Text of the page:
Rhiannon Kutzer

All posts

No Comments

Leave a Reply

Nice to meet you!

I’m Rhiannon.

You can call me Rhi for short (as in “rejoice”). I’m a fiercely independent homeschooling mom of five, a Navy wife of 13 years, and a creator of various things: articles, a semi-regular newsletter, quilts, furniture, and the occasional knitted scarf. This is the site where I write about our homeschool journey and news and happenings in the homeschool world. more about me.


Subscribe & Follow

Popular Links

Let’s Thrive Together!

Need a shot in the arm for your homeschool? Get Thrive Together, a monthly email that brings you:

--the best of the homeschool blogosphere,
--current homeschool news,
--and great quotes that will refresh your homeschool mama mind.

Latest Posts


  • PSA: Don’t let curriculum publishers and internet ads scare you into thinking you NEED to buy their products to get your kids a solid education. #askamom #momsmentoringmoms
  • #Homeschooling when you didn’t choose it:
I would feel totally overwhelmed and underprepared if I were in your shoes. Homeschooling is hard even when you did choose it. We’ve changed a little, too. Every meal is a reading meal these days if the kids want that. (They do🤓.)
So, please ask me all your questions. I and other HSing mamas in your community have YEARS of experience with this atypical version of education. How can we help you and your specific kids in your specific situation? We have learned a lot of things the hard way and we are happy to help make this time smoother for you.
What I desperately hope: those of you stuck in a situation you didn’t want AT ALL, might come to see education a little differently. It can be flexible. It can happen over the course of a whole day, with snacks, outside time, screen time, and play interspersed between lessons.
This type of education is more about LIFE and HOME than you might think. While your students may be doing the same work assigned by the school, the setting change from school to home will change almost everything else about their educational experience this semester.
Here are my two favorite tips to get you started:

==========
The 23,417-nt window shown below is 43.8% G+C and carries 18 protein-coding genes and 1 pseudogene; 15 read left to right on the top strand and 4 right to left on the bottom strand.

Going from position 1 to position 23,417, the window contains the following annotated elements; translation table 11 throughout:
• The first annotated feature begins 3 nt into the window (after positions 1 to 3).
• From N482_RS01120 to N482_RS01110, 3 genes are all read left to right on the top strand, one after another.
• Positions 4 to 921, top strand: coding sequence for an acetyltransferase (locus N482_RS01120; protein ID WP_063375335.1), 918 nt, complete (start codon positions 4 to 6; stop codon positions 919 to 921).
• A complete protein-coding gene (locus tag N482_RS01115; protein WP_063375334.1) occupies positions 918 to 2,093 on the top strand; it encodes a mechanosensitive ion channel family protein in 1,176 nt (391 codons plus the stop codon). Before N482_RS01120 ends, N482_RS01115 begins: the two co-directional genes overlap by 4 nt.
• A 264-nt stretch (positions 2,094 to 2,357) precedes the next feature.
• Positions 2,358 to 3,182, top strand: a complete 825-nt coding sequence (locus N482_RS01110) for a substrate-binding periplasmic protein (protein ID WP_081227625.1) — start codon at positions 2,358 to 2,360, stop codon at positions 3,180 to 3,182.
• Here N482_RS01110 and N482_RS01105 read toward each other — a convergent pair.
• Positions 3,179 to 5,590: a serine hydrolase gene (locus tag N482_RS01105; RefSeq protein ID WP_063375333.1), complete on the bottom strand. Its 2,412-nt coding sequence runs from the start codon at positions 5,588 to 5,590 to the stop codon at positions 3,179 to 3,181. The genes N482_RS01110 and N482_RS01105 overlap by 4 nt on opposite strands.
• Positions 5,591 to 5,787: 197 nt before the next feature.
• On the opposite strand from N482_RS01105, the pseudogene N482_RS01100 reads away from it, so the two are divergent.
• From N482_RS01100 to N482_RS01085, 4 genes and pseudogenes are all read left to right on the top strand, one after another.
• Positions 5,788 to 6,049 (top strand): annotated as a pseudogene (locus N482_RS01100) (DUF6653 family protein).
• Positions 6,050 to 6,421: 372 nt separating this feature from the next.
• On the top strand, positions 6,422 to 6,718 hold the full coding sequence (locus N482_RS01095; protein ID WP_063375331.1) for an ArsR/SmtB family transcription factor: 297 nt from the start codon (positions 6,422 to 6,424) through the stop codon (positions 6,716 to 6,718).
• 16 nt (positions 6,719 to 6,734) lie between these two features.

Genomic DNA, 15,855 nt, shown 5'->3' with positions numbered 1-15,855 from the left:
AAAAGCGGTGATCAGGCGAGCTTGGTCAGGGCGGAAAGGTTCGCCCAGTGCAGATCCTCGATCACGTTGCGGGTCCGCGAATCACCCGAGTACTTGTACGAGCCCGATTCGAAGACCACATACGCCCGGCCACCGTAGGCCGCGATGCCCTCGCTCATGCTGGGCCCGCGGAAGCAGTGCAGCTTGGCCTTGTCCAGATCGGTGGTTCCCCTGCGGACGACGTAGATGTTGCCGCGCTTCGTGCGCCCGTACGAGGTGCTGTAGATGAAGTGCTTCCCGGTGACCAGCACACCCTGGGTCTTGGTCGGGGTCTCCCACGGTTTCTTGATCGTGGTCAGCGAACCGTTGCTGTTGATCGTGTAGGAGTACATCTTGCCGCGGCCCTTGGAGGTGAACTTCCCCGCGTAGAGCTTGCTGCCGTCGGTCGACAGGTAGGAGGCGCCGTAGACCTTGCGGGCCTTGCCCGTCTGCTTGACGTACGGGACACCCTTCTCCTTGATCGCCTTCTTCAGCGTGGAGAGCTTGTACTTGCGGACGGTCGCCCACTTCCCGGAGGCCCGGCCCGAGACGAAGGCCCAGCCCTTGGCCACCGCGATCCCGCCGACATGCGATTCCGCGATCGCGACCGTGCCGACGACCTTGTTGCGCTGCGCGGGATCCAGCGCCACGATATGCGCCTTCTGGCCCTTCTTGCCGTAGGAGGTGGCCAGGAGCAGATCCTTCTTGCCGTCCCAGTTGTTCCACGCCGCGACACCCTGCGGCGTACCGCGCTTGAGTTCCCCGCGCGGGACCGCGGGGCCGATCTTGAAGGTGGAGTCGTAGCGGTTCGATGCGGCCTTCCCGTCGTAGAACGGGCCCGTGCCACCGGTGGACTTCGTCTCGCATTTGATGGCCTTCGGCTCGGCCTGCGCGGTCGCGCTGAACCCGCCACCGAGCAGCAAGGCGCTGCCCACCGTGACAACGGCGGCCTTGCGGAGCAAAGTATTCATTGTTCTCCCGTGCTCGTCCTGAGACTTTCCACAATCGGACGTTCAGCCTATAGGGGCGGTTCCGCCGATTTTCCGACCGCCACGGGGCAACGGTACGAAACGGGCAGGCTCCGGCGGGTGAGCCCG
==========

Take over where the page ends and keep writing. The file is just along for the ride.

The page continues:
1. Use short lessons. 
2. Alternate between types of work.
The younger the kids, the shorter the lessons. Ballpark: elementary should be 15-30min/subject max. Middle school 30-45min/subject max.
How does this look? Have your student read for 15 min, then do something physical for 15, then do handwriting for 15. That kind of a thing. “A change is as good as a rest."
Don’t expect elementary kids to complete the whole assignment in such a short lesson. Just expect focused attention for that time, no matter how far he gets in the work. That builds the habit of, “when we sit to do school, we focus on school.” If you have to do 5 or 10 minute lessons because that’s all he had the attention for, that’s totally normal. Build up to longer periods, but it’s not really reasonable developmentally to expect hour-long math sessions for very young students. Those lead to tears. Ask me how I know.
  • Some days are just “pull your big girl panties on and handle your business like a grownup” days. Cheers to all of you who handled your business today. #navywifelife #adulting
  • This is the best kind of helpful. 🥰💛☕️
  • Everybody loves bacon! Also, breakfast for dinner + wine + good tunes = a good, chill cure for a Monday. 🎶Man cannot live by bread alone🎶 @michaelbuble @thirdday @theweepies @ginnyowensofficial @norahjones #family #familydinner
  • Just in case you need this message today.  #suicideprevention #dontgiveupsigns

Follow @rhikutzer


Find me elsewhere:

%d bloggers like this: